In truth, the Gamma’s bully, assuming he’s on the football team at all, is a lineman, not the quarterback. The bully is in the lower middle of high school status. He doesn’t have the hottest cheerleader, his girlfriend is the slut who couldn’t get picked for the pom-squad. He’s not too cool about the fact that he’s putting up with his own high school bullshit and a Gamma makes for a handy and safe target for his frustration because he knows they won’t fight back. He’s making sure that Gammas stay beneath him because he can’t afford to risk going any lower himself.

Yet, so far as Gammas are concerned, this loser is the most popular kid in school. Because he can’t imagine it being anyone else.

Since this image is now our cultural trope for the popular kid, in fact, our only one, you know who had to have come up with it.

If you want a more thorough evisceration Deathnote, here’s E;R’s

6 thoughts on “What Tropes Can Teach Us

  1. I was a gamma nerd in school, and I got bullied some. It was warranted. I’m totally against the anti-bullying crap.

    Bullies are like a societal immune system. I see now that the idea wasn’t to attack smart people like the secret kings like to believe, it was to force atypical boys to show standard male responses to threat or push them out to the fringes where they wouldn’t negatively affect the group. They determine if you’re a liability or an asset in a dangerous situation.

    Making Light a nerd totally misses they point, as you said. Light is a psychopath, with all the attendant dark triad traits which often tend toward social success. He’s like a one-man globalist elite, imposing his will on the world because he has the power to do it and he sees himself as superior.

    I think the anime ending may be the most satisfying villain defeat I’ve ever seen. I hope the real Light Yagamis of the world experience something like it.


  2. A great anime that shows the difference between the picked on trope in Japan and America is the excellent series Mob Psycho 100. At first glance it looks like Gamma wish fulfillment 101. A socially awkward nobody who is awkward because he is secretly the most powerful Psychic around that can beat any creature or other psychic. Mob’s awkwardness is because of his secret king powers could blow everyone away if his emotions get out of control.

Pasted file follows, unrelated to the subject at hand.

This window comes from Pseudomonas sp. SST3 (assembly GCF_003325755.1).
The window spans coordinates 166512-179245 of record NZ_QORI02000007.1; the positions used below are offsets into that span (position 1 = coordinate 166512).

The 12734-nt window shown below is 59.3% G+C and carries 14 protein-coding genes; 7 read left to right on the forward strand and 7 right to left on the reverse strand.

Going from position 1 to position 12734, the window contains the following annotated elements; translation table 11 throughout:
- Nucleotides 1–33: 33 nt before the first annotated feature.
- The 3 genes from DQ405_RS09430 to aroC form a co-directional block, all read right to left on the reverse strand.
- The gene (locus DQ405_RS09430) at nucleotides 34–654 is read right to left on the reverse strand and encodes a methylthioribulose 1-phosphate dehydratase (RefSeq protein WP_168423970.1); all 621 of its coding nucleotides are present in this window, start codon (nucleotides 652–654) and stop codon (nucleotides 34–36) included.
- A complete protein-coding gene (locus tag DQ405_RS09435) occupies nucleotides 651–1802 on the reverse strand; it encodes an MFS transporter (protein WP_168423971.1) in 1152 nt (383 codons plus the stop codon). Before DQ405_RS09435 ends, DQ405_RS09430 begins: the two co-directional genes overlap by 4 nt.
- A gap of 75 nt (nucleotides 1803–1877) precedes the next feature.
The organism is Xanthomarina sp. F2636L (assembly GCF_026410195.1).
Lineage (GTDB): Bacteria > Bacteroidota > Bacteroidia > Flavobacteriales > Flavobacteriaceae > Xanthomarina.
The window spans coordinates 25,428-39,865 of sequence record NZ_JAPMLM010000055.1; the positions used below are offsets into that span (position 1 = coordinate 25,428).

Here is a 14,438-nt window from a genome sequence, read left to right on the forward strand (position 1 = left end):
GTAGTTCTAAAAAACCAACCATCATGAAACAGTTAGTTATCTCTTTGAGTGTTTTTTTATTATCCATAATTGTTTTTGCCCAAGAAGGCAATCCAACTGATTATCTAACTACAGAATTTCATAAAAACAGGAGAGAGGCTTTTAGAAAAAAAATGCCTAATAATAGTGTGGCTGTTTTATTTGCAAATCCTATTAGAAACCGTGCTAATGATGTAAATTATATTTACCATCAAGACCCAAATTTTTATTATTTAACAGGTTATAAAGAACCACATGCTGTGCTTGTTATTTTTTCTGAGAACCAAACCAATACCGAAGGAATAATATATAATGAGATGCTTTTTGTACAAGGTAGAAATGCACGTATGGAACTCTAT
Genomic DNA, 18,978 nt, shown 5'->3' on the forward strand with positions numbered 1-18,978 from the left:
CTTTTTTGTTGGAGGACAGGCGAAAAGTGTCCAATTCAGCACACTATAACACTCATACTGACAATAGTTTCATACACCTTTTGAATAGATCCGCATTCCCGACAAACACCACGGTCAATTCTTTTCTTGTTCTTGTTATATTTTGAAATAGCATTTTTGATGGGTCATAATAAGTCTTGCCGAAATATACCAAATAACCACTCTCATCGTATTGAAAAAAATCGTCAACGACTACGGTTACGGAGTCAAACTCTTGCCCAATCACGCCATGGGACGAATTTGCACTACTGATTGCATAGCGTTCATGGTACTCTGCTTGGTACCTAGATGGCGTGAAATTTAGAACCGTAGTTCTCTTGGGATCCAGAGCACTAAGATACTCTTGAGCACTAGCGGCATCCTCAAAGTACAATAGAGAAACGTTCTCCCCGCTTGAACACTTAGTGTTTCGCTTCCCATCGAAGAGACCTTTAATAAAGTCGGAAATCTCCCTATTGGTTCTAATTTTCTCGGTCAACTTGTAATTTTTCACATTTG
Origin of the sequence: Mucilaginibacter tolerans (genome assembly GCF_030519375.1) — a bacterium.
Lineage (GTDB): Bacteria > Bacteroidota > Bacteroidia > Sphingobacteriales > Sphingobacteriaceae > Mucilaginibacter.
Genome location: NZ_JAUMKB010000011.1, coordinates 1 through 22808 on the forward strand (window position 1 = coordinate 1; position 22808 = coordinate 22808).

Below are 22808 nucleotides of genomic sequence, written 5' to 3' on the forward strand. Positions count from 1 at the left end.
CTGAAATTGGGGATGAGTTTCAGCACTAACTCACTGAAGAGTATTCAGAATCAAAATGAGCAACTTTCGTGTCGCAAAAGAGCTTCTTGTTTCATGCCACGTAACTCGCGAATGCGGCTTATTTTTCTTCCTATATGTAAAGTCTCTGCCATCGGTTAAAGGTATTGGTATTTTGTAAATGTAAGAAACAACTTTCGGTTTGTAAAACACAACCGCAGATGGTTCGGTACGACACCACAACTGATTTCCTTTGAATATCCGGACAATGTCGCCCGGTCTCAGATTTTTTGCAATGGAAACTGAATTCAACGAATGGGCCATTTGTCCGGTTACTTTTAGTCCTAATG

However, once you delve into the story there is a difference between the Japanese secret king and the american gamma. Mob works hard to fit into the normal roles of High School without using his powers to be special. A poor athelete, he joins the Body Improvement club to try to better himself in this department, and all the jocks are portrayed as helpful and sincere…who honestly admire Mob as he does his best to get better at physical activities. Mob doesn’t wallow in his otherness…He sees that his social awkwardness is a problem rather than something that makes him special and better than common masses.

    It’s pretty damn superversive and it warms my heart that my nephew who showed it to me looks at it as a great hero tale. I think that America is getting tired of the Gammas. Everyday folk are starting to see the horror of the date-rape in Revenge of the Nerds and the absolute assholishness of Daniel LaRusso from the Karate Kid.